Under FISA, when an agent wanted to obtain authority to conduct electronic surveillance or secret physical searches, a designated official of the executive office had to certify that "the purpose" for the surveillance was to obtain foreign intelligence information. Section 218 of the USAPA modifies that clause so that intelligence gathering need not be "the purpose," -- in other words, it need no longer be the primary purpose, -- but may be only "a significant purpose" of the surveillance.

This means that if an official can certify that obtaining foreign intelligence is a significant purpose of a surveillance action (the other purpose clearly being criminal investigation), he can avoid the requirement that he first show probable cause of criminal activity. It means the FBI, the CIA, or any other intelligence agency, can surveil you without probable cause, as long as they say the surveillance has something to do with a foreign intelligence investigation of some sort (which may otherwise not even involve you directly).

Because courts have consistently refused to "second guess" FISA surveillance certifications, there is effectively no judicial review of such activities. This small change has enormous ramifications. For all practical purposes, the section 218 USAPA amendment of FISA allows government to completely avoid Fourth Amendment probable cause requirements for searches and seizures of American citizens (not just immigrants).

The Congressional Research Service (CRS) of the Library of Congress notes: "From the beginning, defendants have questioned whether authorities had used a FISA surveillance order against them in order to avoid the predicate crime threshold . . ." (Terrorism: Section by Section Analysis of the USA PATRIOT Act CRS Report for Congress, 12/10/01)

In 1980, the 4th Circuit court stated in the landmark case of U.S. v. Truong Dinh Hung that "the executive should be excused from securing a warrant only when the surveillance is conducted `primarily' for foreign intelligence reasons." Another circuit court declared in 1991 that "the investigation of criminal activity cannot be the primary purpose of [FISA] surveillance."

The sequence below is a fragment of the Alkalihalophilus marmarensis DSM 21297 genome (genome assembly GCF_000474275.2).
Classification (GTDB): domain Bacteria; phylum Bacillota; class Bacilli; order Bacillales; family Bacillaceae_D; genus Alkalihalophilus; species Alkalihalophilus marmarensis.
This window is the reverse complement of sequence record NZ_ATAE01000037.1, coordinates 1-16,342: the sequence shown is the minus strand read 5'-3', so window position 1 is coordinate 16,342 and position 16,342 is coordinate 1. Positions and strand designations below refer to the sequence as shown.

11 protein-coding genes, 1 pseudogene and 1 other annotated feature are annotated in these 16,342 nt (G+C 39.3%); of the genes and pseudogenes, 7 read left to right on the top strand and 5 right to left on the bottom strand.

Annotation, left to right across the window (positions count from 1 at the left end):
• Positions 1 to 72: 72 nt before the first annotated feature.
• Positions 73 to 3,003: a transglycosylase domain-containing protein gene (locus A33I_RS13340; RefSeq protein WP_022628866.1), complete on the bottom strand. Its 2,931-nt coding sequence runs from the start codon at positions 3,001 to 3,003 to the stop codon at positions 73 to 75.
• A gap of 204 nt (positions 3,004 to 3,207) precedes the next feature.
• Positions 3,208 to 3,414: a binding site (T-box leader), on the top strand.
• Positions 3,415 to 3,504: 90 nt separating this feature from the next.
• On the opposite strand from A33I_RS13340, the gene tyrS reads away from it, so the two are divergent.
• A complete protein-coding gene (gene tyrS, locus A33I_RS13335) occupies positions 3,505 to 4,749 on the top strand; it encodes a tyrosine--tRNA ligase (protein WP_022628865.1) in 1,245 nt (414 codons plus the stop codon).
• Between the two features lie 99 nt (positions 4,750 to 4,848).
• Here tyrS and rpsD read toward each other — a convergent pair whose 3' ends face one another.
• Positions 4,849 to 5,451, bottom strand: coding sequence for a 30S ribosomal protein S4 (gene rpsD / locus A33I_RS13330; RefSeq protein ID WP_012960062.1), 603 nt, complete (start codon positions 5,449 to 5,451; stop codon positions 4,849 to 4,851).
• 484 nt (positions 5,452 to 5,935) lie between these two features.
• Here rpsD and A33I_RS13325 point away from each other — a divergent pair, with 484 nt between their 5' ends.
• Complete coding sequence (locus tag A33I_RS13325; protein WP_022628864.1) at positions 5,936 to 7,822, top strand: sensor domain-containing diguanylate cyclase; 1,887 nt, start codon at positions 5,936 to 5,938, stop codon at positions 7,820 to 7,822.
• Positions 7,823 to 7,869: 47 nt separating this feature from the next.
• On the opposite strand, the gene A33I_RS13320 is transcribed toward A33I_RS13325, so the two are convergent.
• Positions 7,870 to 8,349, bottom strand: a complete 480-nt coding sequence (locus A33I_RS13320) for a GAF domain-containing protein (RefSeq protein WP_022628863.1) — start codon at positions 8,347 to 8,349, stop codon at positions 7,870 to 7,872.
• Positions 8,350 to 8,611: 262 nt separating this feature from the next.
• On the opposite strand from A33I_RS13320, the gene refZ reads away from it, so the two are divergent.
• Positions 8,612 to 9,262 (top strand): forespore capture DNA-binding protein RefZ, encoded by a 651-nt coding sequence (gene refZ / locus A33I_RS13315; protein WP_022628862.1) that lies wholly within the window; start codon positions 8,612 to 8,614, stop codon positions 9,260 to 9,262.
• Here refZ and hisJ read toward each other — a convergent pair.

In other words, courts have pretty consistently thrown out intelligence information gathered under FISA where it has been established that foreign intelligence gathering was not the primary purpose of the surveillance.

It is clear that intelligence agencies have wanted to change this law for some time. It is clear that they have been frustrated by the "primary purpose rule." However, it is not merely the result of intelligence agency wishes or a matter of history that this restriction has now been overridden. History shows that Congress has consistently resisted enacting these types of changes. History also shows that the Reagan and Bush I Administrations repeatedly attempted to push such laws through. Oklahoma City proved that only a "real" terrorist attack would convince Congress.

Furthermore, it is obvious that the proponents of this amendment know it is an end-run around the Fourth Amendment. They have had many years to think about it and have repeatedly shown their willingness to enact carefully crafted, unconstitutional laws. They know the amendment allows intelligence to conduct criminal investigations on American citizens without adherence to basic constitutional protections. Furthermore, under the information sharing provision of section 203 of the USAPA, information gathered in this way can now be shared with other intelligence and law enforcement agencies, for whatever uses they want.

Most significantly, it is clear that the events of 9/11 gave the proponents of this amendment the opportunity they needed to slip it by Congress.

© : t r u t h o u t 2002